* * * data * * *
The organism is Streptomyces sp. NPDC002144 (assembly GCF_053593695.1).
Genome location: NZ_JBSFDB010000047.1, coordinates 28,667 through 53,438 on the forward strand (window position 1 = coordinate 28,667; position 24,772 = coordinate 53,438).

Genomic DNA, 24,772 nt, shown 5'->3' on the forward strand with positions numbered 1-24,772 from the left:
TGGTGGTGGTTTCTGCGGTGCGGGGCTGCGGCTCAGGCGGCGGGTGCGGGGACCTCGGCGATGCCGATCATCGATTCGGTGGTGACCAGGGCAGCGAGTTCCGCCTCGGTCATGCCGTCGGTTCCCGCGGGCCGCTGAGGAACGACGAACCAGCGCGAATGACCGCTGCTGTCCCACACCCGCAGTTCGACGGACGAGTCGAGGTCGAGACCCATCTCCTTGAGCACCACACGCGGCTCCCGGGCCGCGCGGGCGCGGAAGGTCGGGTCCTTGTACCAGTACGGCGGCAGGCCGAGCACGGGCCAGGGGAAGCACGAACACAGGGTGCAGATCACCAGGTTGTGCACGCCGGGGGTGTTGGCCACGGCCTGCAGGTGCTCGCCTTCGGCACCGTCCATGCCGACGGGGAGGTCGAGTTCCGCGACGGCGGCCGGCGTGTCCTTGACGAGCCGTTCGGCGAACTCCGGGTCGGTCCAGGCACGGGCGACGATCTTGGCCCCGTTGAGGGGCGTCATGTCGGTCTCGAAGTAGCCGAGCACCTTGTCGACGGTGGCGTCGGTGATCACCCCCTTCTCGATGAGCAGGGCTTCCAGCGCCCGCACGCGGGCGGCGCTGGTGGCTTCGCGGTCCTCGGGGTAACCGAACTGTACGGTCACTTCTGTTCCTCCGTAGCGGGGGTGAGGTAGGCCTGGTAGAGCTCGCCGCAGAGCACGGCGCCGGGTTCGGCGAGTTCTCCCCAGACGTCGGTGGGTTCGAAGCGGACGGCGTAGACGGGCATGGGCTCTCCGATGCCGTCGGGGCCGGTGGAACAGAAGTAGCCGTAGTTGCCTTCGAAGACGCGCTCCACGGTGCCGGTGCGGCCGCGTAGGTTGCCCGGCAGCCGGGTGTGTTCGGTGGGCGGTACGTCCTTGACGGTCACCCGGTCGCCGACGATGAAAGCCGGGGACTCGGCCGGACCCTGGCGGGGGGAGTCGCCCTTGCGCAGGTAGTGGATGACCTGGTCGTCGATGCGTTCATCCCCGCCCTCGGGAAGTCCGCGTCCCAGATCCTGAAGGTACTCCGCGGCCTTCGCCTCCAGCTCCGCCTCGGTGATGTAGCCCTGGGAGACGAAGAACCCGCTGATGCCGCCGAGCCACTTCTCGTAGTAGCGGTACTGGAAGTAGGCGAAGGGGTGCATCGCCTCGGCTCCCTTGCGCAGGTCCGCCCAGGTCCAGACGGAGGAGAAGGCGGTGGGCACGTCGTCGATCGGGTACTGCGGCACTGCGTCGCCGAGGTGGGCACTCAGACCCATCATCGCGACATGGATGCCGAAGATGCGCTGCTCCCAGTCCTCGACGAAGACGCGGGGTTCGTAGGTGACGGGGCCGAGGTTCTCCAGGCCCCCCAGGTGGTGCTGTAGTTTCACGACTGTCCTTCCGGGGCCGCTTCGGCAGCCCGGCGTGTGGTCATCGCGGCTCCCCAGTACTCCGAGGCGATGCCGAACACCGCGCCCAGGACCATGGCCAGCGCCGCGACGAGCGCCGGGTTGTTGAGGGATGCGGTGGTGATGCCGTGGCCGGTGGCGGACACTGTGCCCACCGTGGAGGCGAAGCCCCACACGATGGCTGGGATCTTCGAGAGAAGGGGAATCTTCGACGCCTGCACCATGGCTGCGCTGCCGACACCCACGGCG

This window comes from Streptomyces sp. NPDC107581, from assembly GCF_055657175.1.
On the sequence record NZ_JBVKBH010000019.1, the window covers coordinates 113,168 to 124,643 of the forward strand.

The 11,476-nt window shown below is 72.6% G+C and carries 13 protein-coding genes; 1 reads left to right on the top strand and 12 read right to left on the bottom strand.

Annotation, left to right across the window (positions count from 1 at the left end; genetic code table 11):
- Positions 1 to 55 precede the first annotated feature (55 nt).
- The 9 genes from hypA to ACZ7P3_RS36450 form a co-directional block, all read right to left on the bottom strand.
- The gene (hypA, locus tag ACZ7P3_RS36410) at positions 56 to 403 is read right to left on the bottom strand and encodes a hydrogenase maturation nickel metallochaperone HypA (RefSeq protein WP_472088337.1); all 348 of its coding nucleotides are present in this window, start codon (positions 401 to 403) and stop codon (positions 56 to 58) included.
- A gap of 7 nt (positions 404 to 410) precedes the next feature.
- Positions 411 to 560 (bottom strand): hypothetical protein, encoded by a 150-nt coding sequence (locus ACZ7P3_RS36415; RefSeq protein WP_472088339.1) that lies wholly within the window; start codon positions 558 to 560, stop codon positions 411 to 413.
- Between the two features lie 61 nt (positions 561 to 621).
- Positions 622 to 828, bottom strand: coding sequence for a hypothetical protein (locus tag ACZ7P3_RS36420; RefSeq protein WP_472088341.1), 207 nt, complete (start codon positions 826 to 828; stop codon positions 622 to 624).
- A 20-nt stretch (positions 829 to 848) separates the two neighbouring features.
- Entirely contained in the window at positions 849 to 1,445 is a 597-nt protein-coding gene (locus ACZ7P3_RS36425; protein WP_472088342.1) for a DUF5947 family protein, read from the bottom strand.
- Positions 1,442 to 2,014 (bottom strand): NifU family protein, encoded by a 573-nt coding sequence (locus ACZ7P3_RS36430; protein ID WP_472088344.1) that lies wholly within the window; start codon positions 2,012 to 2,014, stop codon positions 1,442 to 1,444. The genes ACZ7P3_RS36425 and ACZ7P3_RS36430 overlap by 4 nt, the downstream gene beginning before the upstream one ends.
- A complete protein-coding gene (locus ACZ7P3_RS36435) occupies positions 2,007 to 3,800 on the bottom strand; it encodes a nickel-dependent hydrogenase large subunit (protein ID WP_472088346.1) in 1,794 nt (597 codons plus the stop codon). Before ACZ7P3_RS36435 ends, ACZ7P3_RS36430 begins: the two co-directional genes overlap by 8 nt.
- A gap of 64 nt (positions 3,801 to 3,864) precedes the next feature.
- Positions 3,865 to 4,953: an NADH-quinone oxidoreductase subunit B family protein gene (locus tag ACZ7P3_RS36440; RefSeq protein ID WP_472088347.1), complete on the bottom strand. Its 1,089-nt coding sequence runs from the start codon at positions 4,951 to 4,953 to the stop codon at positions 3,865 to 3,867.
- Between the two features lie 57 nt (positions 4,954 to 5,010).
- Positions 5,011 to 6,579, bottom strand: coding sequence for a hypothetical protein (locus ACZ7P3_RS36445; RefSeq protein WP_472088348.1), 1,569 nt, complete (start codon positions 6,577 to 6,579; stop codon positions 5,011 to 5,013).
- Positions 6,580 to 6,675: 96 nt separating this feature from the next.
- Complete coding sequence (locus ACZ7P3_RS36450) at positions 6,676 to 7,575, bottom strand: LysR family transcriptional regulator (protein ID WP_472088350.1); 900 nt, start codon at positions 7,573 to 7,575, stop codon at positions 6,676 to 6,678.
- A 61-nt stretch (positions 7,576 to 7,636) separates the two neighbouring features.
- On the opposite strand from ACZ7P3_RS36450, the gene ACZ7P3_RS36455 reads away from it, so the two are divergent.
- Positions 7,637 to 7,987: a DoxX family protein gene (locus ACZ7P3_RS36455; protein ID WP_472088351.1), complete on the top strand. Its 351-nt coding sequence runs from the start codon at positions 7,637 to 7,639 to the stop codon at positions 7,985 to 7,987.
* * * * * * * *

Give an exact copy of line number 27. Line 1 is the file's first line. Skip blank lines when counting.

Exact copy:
- On the opposite strand from ACZ7P3_RS36450, the gene ACZ7P3_RS36455 reads away from it, so the two are divergent.